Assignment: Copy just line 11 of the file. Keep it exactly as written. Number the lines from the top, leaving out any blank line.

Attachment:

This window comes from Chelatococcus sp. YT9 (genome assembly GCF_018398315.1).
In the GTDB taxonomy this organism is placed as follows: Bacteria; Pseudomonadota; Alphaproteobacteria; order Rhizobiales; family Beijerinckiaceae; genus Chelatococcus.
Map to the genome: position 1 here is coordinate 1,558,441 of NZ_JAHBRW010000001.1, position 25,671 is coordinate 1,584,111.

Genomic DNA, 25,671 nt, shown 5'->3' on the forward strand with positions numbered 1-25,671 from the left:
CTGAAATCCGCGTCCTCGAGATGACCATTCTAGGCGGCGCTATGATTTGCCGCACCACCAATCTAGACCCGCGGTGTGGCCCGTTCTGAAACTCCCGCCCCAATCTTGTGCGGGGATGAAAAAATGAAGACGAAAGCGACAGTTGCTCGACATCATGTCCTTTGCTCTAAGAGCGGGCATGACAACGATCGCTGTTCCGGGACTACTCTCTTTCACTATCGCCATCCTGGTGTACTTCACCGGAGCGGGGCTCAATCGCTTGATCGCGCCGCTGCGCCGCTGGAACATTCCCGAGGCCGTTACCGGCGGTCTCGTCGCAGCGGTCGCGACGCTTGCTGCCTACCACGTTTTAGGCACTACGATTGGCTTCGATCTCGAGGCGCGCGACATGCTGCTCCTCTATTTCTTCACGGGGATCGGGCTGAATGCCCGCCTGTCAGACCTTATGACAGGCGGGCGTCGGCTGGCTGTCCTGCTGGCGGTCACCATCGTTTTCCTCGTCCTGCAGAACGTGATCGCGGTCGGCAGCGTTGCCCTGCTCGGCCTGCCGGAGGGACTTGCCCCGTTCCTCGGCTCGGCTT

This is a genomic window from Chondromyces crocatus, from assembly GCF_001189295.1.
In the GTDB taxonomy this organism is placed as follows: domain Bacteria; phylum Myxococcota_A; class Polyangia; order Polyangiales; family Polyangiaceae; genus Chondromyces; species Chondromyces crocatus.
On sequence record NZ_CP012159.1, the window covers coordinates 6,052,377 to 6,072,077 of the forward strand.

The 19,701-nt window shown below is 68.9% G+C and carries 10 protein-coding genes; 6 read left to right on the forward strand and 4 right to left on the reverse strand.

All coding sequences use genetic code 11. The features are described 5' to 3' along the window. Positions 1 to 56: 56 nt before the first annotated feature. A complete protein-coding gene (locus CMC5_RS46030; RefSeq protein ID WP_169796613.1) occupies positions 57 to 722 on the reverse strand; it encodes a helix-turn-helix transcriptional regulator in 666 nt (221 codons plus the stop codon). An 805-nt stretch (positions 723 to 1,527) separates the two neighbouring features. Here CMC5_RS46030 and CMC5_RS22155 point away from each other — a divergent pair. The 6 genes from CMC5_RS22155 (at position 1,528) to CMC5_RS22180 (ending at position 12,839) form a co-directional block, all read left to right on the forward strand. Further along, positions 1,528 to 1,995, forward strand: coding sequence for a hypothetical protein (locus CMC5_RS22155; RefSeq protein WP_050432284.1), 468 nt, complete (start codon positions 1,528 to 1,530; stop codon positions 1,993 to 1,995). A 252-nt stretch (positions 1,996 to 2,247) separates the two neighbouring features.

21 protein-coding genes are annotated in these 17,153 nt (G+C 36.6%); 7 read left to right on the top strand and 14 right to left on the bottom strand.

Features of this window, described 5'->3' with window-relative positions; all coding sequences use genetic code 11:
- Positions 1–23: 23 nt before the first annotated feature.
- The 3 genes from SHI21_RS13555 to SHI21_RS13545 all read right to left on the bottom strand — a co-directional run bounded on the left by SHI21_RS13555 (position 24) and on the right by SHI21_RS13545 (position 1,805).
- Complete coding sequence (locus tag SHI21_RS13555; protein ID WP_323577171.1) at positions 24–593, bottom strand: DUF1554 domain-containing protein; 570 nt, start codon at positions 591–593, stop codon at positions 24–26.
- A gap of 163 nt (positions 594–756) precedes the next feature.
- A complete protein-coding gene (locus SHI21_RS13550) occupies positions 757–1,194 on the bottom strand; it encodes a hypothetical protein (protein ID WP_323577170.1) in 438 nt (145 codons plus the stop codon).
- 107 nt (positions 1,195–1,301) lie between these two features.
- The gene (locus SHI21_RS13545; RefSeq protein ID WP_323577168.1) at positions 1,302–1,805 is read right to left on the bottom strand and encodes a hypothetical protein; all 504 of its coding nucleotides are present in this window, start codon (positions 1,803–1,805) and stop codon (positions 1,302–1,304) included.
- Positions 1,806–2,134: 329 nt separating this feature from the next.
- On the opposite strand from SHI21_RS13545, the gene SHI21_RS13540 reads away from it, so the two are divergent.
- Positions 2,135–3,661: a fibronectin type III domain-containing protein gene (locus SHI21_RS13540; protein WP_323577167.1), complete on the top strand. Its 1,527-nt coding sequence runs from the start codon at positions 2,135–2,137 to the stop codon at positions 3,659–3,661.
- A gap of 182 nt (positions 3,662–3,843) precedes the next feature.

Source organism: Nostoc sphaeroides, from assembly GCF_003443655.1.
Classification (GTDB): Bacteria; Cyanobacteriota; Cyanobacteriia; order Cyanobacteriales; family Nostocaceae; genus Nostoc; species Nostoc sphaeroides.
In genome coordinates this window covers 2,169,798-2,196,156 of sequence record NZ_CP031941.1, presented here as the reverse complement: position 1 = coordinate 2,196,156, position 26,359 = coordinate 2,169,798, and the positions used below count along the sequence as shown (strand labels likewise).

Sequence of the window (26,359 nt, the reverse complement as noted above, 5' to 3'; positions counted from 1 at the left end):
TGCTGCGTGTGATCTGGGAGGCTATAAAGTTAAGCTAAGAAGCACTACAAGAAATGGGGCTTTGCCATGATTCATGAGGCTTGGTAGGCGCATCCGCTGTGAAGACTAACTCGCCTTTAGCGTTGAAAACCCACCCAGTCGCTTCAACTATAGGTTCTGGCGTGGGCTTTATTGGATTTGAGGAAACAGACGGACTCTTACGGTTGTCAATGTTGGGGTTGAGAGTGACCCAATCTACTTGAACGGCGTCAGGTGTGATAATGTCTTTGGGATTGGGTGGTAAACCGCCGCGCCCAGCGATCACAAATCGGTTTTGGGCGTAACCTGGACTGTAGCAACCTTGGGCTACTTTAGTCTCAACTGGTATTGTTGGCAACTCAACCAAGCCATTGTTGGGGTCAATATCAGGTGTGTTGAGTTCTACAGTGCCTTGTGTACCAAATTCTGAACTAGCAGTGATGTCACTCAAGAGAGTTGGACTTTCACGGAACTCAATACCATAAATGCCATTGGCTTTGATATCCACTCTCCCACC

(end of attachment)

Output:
21 protein-coding genes are annotated in these 17,153 nt (G+C 36.6%); 7 read left to right on the top strand and 14 right to left on the bottom strand.